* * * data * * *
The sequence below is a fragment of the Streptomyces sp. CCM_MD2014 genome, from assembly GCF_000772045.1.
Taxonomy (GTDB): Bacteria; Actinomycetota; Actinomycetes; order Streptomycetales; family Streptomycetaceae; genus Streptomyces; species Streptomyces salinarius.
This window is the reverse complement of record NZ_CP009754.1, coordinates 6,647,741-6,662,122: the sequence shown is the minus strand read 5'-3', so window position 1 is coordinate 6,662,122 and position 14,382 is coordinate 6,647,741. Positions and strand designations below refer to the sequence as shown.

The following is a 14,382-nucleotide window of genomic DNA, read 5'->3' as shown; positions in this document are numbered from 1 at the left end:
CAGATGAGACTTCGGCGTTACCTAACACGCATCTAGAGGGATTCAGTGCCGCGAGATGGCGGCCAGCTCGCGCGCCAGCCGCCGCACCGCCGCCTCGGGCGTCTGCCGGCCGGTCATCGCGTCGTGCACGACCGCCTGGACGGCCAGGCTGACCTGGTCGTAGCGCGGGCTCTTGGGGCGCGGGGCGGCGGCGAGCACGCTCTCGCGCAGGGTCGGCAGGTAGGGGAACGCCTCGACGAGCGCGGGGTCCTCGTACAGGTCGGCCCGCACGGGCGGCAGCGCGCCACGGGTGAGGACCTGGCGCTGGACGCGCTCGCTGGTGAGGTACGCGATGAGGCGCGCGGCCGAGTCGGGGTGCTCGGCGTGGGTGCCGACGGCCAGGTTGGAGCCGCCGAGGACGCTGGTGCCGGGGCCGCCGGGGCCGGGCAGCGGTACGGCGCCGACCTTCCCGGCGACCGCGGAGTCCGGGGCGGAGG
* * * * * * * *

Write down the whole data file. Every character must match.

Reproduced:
The sequence below is a fragment of the Streptomyces sp. CCM_MD2014 genome, from assembly GCF_000772045.1.
Taxonomy (GTDB): Bacteria; Actinomycetota; Actinomycetes; order Streptomycetales; family Streptomycetaceae; genus Streptomyces; species Streptomyces salinarius.
This window is the reverse complement of record NZ_CP009754.1, coordinates 6,647,741-6,662,122: the sequence shown is the minus strand read 5'-3', so window position 1 is coordinate 6,662,122 and position 14,382 is coordinate 6,647,741. Positions and strand designations below refer to the sequence as shown.

The following is a 14,382-nucleotide window of genomic DNA, read 5'->3' as shown; positions in this document are numbered from 1 at the left end:
CAGATGAGACTTCGGCGTTACCTAACACGCATCTAGAGGGATTCAGTGCCGCGAGATGGCGGCCAGCTCGCGCGCCAGCCGCCGCACCGCCGCCTCGGGCGTCTGCCGGCCGGTCATCGCGTCGTGCACGACCGCCTGGACGGCCAGGCTGACCTGGTCGTAGCGCGGGCTCTTGGGGCGCGGGGCGGCGGCGAGCACGCTCTCGCGCAGGGTCGGCAGGTAGGGGAACGCCTCGACGAGCGCGGGGTCCTCGTACAGGTCGGCCCGCACGGGCGGCAGCGCGCCACGGGTGAGGACCTGGCGCTGGACGCGCTCGCTGGTGAGGTACGCGATGAGGCGCGCGGCCGAGTCGGGGTGCTCGGCGTGGGTGCCGACGGCCAGGTTGGAGCCGCCGAGGACGCTGGTGCCGGGGCCGCCGGGGCCGGGCAGCGGTACGGCGCCGACCTTCCCGGCGACCGCGGAGTCCGGGGCGGAGG